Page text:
So you've just had your Chinese visa stamped into your passport, your flights are booked, you have your farewell party sorted and it’s just a matter of days before the adventure begins.
While a game of charades with your local waitress might be fun the first couple of times, getting chicken claw and duck tongue for the fourth night in a row might not be what you were hoping for. Getting lost down the back alleys can also be a lot of fun, but when you have a class starting in 10 minutes it’s probably not the best time.
Fear not, with these 5 must have apps, for both iPhone and Android, your life in China will be supremely improved.
Pleco is considered as one of the most preferred Chinese-English dictionaries out there. Chinese characters are not made up of letters like the English words, where you can just type them into Google or look them up in a pocket dictionary. Searching a Chinese dictionary for the meaning of a character is not an easy task, you have to identify the radical, then the number of strokes and then track down the meaning. Each character can take a few minutes to get a translation for using a paper dictionary.
With Pleco’s OCR feature, you just hold your phone’s camera over the Chinese character and it will recognize it, translate it into English and even tell you how it is said in Chinese using pinyin, all live right there in front of your eyes. It is not a free app but definitely worth it.
Most smart phones already have Google Maps pre-installed on the phone but as Google only recently acquired its online mapping license in China, Baidu Maps is the best option to navigate maps in China. Its features are basically similar to that of Google Maps, also listing hotel and restaurants. You also have the option to download offline maps so you can still navigate when internet is not available. As the app continues to develop, it is also featuring indoor maps and satellite view.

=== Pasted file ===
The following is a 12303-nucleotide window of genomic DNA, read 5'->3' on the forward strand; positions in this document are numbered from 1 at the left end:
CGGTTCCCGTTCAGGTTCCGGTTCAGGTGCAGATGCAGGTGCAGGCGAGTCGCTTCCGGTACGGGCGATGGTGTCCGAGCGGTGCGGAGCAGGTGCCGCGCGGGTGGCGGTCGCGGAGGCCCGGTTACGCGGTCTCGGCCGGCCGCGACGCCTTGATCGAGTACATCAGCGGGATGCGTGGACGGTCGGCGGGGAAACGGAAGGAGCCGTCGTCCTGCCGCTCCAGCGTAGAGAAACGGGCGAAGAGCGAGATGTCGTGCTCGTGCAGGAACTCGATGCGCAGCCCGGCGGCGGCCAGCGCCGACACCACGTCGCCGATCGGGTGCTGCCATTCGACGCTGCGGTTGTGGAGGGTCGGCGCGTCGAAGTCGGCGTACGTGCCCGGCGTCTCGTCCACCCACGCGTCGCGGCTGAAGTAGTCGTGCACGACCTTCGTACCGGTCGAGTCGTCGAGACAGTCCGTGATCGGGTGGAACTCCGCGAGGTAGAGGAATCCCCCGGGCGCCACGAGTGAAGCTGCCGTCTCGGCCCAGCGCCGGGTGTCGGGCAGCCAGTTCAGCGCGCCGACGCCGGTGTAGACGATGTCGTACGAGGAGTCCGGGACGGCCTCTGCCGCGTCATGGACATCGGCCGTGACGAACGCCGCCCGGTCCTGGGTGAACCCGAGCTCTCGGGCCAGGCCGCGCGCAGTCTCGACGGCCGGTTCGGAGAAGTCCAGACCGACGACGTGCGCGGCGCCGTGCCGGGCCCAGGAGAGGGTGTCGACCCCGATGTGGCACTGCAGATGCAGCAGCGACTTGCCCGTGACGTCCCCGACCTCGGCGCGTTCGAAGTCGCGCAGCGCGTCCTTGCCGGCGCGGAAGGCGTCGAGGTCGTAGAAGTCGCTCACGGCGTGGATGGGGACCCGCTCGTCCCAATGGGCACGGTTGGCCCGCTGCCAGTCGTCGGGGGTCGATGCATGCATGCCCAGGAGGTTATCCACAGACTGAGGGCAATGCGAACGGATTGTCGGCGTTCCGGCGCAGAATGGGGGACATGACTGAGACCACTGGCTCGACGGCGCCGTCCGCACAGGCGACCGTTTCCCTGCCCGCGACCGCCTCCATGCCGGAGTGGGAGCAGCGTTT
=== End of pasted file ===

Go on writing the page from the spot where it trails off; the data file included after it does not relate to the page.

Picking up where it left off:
We’ve all seen how much this app has improved through the years. But like any other tools for translation, it still has limitations and is still not entirely accurate. It is still very useful for looking up simple phrases and sentences and it does not only translate the words to their Chinese characters, it also has Pinyin, the Romanized spelling for transliterating Chinese as well as a decent voice recognition function.
Greg, an English teacher in China, made good use of this app during his first trip to a Chinese hairdresser. http://goldstarteachers.com/my-first-trip-to-a-chinese-hairdresser/
WeChat was developed by China’s internet giant, Tencent, the same company that developed QQ, China’s most well-known instant messaging company. Although it’s a little behind its number one competitor, WhatsApp, it is still the most popular messaging service in China, and a must have app for both locals and foreigners alike. If you are interested in making friends with local Chinese people, it would be a very handy app to have. It also lets you search the area for nearby users and you can get in touch and befriend new people.
According to its users, this is the only app you need for all the subway maps in China. This app supports 15 cities: Beijing, Shanghai, Guangzhou, Shenzhen, Tianjin, Nanjing, Xi'an, Chongqing, Chengdu, Shenyang, Changchun, Wuhan, Hong Kong, Taipei and Kaohsiung. It has HD route maps for metro and light rail with information on station and maps. Select your current location and destination and the app will choose the optimal route for you so you can get there as quickly as possible with minimal fuss. Great for getting around easily.
6. Chinese Food Menu
One of the best things about living in China is to be able to try a variety of local food that is both delicious and cheap. However, since small restaurant owners usually don’t speak English, their menus are only available in Chinese. Some restaurants have pictures on their menu but how can you really tell pork from intestines? Are you really ordering chicken or could it be snake?
We don’t want you to miss out on anything so we created a Chinese food menu which includes English, pinyin and the Chinese characters to help you order all that yummy food. It’s not an app, rather a pocket food menu that you can print out, fold up and carry in your pocket.
So now you've got some of the best apps in the palm of your hand, China and its adventures await you!